One of five defendants who was allegedly training a child to carry out school shootings at a compound in Northern New Mexico was served with divorce papers at the Taos County jail Friday (Aug. 10).
Members of the Taos County Sheriff's Office delivered the papers to Siraj Ibn Wahhaj, 40, on his eighth day of incarceration at the Taos County Adult Detention Center, where his four co-defendants are also housed.
Wahhaj is in a jail pod separate from co-defendant Lucas Morton, also 40, according to a local source who met with them. The three women also arrested at the compound – Jany Leveille, 35, Hujrah Wahhaj, 38, and Subhannah Wahhaj, 35 – are being held in a pod with other women at the jail.
All five adults have been charged with 11 counts of child abuse related to living conditions investigators say they found at the makeshift dwelling in Amalia.
According to Latifa Weinman, a local Muslim who visited with the defendants at the jail earlier this week, Subhannah Wahhaj is Siraj Ibn Wahhaj's sister and Leveille is his other wife. Weinman said Hujrah Wahhaj is married to Morton and is also Siraj's sister.
The five defendants were allegedly living with the children, whose ages range from 1 to 15-years-old, at a crude home they had built near the Colorado border. The compound included a buried trailer surrounded by a wall of tires and mud walls topped with broken glass.
Investigators who raided the residence using a no-knock search warrant last Friday (Aug. 3) said they also found a shooting range, multiple firearms, ammunition and conditions they argue were dangerous or even deadly to the children who lived there. Underground, investigators also found a 100-foot tunnel.
Sheriff Hogrefe, whose team had surveilled the property for about two months before they raided it last week, emphasized on Friday that no other such compound has been located in New Mexico.
A Georgia woman, Hakima Ramzi, who is also married to Siraj Ibn Wahhaj, filed for divorce in December 2017 after her husband allegedly kidnapped their 3-year-old son, Abdul-Ghani Wahhaj. She reported the child missing later that month. The couple was married for 15 years, Ramzi said in a Facebook video in January.
"I just want my son back," Ramzi pleaded in the video. "I need nothing from you."
Ramzi said her son suffered from seizures and walked with a limp. She explained that the boy required special medication two times a day to control the seizures.
But her son was not among the 11 children taken into protective custody a week ago.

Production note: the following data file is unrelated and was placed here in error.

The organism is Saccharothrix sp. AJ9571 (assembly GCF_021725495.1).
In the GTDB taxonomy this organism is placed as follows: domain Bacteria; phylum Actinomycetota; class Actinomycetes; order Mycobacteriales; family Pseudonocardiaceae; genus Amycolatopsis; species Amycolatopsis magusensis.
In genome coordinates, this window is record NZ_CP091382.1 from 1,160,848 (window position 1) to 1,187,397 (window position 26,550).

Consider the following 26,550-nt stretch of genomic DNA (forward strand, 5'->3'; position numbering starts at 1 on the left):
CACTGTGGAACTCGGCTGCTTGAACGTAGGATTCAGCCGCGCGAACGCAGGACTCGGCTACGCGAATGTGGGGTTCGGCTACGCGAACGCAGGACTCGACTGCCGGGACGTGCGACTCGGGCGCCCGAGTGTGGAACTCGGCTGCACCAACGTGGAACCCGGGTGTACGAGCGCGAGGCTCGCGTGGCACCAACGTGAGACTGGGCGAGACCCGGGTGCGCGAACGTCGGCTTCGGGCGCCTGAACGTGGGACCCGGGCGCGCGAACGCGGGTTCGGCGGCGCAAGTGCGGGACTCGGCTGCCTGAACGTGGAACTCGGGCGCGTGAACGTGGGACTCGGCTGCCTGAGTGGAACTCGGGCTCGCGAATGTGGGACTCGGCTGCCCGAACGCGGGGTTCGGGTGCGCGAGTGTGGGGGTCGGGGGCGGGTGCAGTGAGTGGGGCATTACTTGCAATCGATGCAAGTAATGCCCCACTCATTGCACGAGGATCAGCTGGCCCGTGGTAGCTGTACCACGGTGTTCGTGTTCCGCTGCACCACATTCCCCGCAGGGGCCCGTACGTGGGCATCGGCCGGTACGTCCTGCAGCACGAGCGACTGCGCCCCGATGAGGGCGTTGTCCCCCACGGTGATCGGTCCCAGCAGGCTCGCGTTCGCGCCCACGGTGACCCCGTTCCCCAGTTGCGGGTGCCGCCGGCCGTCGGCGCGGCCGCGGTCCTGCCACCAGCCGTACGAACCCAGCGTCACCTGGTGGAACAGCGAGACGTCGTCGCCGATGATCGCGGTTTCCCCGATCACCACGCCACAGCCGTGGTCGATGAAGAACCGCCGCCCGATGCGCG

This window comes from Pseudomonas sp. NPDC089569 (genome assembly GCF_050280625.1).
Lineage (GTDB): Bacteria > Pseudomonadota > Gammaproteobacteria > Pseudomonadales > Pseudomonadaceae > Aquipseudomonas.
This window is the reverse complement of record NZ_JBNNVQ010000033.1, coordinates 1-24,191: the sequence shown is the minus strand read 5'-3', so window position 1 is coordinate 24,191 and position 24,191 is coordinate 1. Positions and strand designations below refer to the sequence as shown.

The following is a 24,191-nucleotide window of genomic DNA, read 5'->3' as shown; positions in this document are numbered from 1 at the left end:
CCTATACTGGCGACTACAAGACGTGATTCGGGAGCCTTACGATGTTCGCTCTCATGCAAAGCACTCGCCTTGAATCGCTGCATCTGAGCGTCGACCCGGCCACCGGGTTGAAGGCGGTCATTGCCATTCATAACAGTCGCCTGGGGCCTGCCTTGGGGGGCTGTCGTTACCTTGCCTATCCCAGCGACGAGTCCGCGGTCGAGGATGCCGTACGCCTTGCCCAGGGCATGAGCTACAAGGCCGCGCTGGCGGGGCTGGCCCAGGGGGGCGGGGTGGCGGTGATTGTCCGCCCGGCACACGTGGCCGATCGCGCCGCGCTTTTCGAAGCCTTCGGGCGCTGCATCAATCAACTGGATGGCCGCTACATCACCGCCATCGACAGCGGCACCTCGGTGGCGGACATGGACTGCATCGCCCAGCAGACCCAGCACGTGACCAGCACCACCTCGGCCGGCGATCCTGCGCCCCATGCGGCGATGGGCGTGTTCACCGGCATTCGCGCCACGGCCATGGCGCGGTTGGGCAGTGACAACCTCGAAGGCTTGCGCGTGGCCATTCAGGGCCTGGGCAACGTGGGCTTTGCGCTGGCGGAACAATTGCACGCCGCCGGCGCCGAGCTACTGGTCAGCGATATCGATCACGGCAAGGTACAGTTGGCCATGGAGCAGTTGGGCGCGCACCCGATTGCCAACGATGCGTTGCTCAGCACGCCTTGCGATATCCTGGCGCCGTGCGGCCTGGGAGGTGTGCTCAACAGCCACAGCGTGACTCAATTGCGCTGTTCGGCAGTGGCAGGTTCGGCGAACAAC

Investigators unearthed the remains of a small boy on Monday (Aug. 6), the missing boy's fourth birthday. The New Mexico Office of the Medical Investigator, however, has yet to identify the remains and may require additional time due to the body's decomposition. In a statement issued Thursday (Aug. 9), a spokesperson for OMI said a DNA test may even be necessary to make a positive identification, which could take a few weeks to complete.
But the boy's family already seems certain the remains are those of Abdul-Ghani.
A close relative asked for prayers for the grieving mother on Facebook. A Go Fund Me account that was set up in January to help Ramzi look for her son had been converted to a place for people to contribute for his funeral.
At a news conference Thursday (Aug. 9), the child's grandfather, well-known Brooklyn Imam Siraj Wahhaj, said he is certain the body is his missing grandson. The grandfather is a highly-regarded figure in the Muslim world.
He is also controversial. The imam was included on a federal list as one of the "unindicted co-conspirators" in the 1993 World Trade Center Bombing, but no link was ever definitively established.
At the press conference, the imam addressed the allegations of extremism that have been levied at his son, Siraj Ibn Wahhaj. Imam Wahhaj said his son can be "a little bit extreme" in the video, but quickly clarified his son is not a violent person and is "not radical."
"This doesn't seem like them," the imam says on the video, referencing the entire group who lived at the New Mexico compound.
Numerous efforts made by The Taos News to reach the imam have gone unanswered.
Hakima Ramzi recently clarified the wording in a Georgia arrest warrant that had said Siraj Ibn Wahhaj believed their son was "possessed" and intended to perform an "exorcism" on him. Speaking with CNN, she explained this as an interpretation issue in court. She said her husband actually intended to perform a "ruqya," an Islamic prayer ritual meant to remedy illness. Directly translated, the Arabic word means to "chant or recite divine words."
That ritual is mentioned in a text investigators found at the Amalia compound during their search. The book, titled "Sword Against Black Magic & Evil Magicians," goes into detail as to how it is performed.
Weinman and her husband, Michael Abd Al-hayy Weinman, are continuing to meet with the defendants at the jail. During a visit this week, they spoke to the five over a telephone, separated from the defendants by a panel of glass.
"They were a bit reserved about what they said," Al-Hayy said, "but I found them to be lovely people."
He said the accused have received religious accommodations. Contrary to typical jail policy, the women are dressed in flowing white shawls. The men are dressed in the standard blue Taos County jail uniforms. Morton appeared for his arraignment Wednesday (Aug. 8) with a headscarf.
Wienman and Al-Hayy don't know what really happened at the compound, but they said it's customary for fellow Muslims to care for one another.
Hajj, the traditional Muslim pilgrimage to Mecca, the Islamic holy city in Saudi Arabia, begins Aug. 19. They hope the defendants will be allowed to participate in the traditional celebration when it ends later this month.